So she decides that the only way to one-up them, is to not delete the tweet, and go on. Defend it. Quantify it. Try to legitimize it. Ok, I’ll play.
Because Ms. Coulter, you stand alone. Other than perhaps Rush Limbaugh (who thinks that it’s ok for some people to say it), you stand alone. Our Congress has taken it out of their official language, many states have followed suit. That is the difference between retard and words like moron or imbecile. It was found so offensive, legislation had to be passed. It’s no longer on medical records as the preferred term right now is Intellectually and Developmentally Disabled or IDD. I know this because it’s all over my son’s records.–and he has both the old lingo and the new 2.0 version. And therefore, check and mate. Trump card, ace in the hole … whatever you want to call it. I will win. Never, ever doubt the power of a determined mom, especially one who parents a child with special needs. Have you ever met or dealt with a mom to child with special needs? Uh huh, that’s what I thought.
There are approximately 5 million people in this country living with IDD, and therefore, 10 million parents. That’s 15 million people against one. Keep saying it. No, really, please do. Because every time you say it, you look more and more ridiculous. Yeah, that saying about “there’s no such thing as negative publicity?” I disagree. At this point, it’s like trying to defend using the N word. Ok, this isn’t like the “debate” over whether or not female bloggers with children should be called ‘mom bloggers’ or ‘mommy bloggers.’This is offensive to millions of people in this country, but for some reason, you just can’t not say it. And want to defend it. This is your line in the sand?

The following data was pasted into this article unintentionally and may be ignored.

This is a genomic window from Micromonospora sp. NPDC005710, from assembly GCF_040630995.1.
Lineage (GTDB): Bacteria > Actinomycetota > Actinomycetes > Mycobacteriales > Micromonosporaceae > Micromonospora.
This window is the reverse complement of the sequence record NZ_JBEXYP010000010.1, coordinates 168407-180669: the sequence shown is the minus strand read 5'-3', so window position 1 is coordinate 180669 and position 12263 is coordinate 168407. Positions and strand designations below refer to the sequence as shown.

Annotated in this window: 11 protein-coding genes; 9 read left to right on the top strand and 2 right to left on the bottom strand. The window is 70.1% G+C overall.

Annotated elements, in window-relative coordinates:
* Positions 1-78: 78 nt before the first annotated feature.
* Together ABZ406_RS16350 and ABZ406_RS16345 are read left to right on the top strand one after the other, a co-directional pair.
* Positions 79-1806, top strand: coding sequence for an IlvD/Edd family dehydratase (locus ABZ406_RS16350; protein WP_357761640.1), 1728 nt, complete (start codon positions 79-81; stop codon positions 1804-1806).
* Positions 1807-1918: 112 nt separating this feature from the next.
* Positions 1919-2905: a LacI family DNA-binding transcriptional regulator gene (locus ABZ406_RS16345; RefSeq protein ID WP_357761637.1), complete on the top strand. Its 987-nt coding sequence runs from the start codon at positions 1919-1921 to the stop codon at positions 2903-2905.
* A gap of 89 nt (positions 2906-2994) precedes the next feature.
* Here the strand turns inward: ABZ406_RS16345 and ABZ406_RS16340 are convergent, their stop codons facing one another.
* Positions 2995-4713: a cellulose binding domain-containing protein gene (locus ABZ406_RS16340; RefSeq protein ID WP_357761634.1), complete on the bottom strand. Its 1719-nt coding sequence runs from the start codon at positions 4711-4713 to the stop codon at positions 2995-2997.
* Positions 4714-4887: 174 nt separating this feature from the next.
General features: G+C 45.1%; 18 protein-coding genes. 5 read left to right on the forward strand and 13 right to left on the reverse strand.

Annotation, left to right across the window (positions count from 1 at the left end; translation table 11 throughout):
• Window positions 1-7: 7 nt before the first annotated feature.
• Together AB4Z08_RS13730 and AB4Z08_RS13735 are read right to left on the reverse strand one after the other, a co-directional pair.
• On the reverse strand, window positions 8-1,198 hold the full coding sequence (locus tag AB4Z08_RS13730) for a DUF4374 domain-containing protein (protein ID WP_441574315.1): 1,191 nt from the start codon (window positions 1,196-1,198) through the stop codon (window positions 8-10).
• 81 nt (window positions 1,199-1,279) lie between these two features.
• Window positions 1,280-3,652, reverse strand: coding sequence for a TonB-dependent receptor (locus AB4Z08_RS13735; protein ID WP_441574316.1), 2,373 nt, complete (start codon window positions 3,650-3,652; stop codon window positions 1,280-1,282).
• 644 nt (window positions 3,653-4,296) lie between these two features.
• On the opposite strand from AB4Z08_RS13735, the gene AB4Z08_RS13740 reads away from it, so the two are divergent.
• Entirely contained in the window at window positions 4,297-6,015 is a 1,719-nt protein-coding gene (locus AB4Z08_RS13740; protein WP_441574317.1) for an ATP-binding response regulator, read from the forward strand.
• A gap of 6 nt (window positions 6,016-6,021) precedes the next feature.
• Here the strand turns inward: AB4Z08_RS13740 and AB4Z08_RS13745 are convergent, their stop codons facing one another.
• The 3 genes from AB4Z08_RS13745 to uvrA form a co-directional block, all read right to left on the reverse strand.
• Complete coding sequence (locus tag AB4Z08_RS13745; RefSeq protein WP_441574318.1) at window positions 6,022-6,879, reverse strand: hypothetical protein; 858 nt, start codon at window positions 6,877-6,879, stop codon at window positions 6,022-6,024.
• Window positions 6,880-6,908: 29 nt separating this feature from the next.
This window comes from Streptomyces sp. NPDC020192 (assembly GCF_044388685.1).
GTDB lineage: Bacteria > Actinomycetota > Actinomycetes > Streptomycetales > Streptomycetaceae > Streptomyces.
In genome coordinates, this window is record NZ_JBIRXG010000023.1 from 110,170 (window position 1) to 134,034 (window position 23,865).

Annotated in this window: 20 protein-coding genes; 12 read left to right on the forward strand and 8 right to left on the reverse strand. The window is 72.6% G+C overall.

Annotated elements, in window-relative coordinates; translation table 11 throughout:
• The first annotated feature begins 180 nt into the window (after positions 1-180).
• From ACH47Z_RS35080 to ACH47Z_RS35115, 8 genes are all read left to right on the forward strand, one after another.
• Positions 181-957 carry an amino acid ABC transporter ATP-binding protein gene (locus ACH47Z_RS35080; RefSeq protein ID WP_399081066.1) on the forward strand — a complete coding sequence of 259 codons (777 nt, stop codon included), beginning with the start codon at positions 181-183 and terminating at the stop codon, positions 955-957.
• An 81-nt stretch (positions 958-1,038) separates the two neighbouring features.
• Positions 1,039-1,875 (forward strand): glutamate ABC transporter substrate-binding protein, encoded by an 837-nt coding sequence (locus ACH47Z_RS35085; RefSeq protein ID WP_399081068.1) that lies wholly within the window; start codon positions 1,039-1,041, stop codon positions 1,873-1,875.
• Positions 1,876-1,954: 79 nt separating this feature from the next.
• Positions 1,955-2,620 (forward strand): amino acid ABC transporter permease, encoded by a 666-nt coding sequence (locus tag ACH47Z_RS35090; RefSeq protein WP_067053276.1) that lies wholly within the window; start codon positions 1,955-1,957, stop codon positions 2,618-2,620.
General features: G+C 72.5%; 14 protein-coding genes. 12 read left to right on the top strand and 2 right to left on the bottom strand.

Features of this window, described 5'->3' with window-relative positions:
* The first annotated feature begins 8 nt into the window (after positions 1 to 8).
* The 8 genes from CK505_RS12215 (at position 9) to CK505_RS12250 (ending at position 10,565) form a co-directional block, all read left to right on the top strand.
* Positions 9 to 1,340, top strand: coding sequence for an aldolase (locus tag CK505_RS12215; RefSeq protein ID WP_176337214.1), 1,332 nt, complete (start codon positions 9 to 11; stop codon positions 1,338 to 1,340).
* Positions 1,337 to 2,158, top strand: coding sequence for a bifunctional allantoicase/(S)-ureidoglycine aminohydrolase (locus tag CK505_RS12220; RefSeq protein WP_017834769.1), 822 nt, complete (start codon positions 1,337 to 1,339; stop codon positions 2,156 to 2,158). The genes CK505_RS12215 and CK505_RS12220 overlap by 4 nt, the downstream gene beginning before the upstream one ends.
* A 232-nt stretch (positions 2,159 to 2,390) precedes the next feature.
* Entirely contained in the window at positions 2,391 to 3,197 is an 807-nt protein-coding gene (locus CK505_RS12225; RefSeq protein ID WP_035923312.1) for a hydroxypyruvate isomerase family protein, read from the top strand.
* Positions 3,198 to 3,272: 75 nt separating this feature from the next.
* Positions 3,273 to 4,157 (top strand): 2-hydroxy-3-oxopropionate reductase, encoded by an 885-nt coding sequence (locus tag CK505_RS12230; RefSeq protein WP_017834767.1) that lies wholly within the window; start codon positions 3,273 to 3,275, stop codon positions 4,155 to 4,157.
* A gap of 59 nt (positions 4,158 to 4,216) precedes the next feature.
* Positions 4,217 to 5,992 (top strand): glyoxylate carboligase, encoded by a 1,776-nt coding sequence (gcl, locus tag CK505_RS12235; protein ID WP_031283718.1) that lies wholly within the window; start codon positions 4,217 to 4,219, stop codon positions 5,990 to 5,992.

Every time you say it, bloggers and reporters report on it. And we create more awareness. Because for every one of you, there are dozens of people who say “Oh, I didn’t realize that was that offensive to people.” And they take it out of their vocabulary. Pretty soon, you really will stand alone. I don’t think you’re gaining many fans with this attitude. If you have any sponsors, they’ll drop you. After all, you’re not saying it because it just slipped–you’re saying it repeatedly and defending the practice. People will begin to boycott and protest you, and that’s not good for business. (there was even talk of protesting you in Philly, but no one wanted to pay $35 for your crappy book, just to get in to heckle you)
I’m in suburban Philadelphia, not that hard to get here. So here’s my open invite to you–come on over. Come to my home, meet my family. And then, go ahead, say it. Say it to our faces, not in some faceless tweet. I mean, if it’s as harmless as you say … why aren’t you saying it all the time? Why just in tweets?
We live in a society where unfortunately, some still think it’s OK to hold the intellectually disabled hostage and chained in the basement. We live in a society where if you send a child with special needs to school, he/she has a greater than 90 percent chance of being bullied and made fun of; their siblings have a greater than 75 percent chance of being bullied. And that’s all you are Ms. Coulter, a bully.
Because if you had anything of substance to say, it wouldn’t include the R word.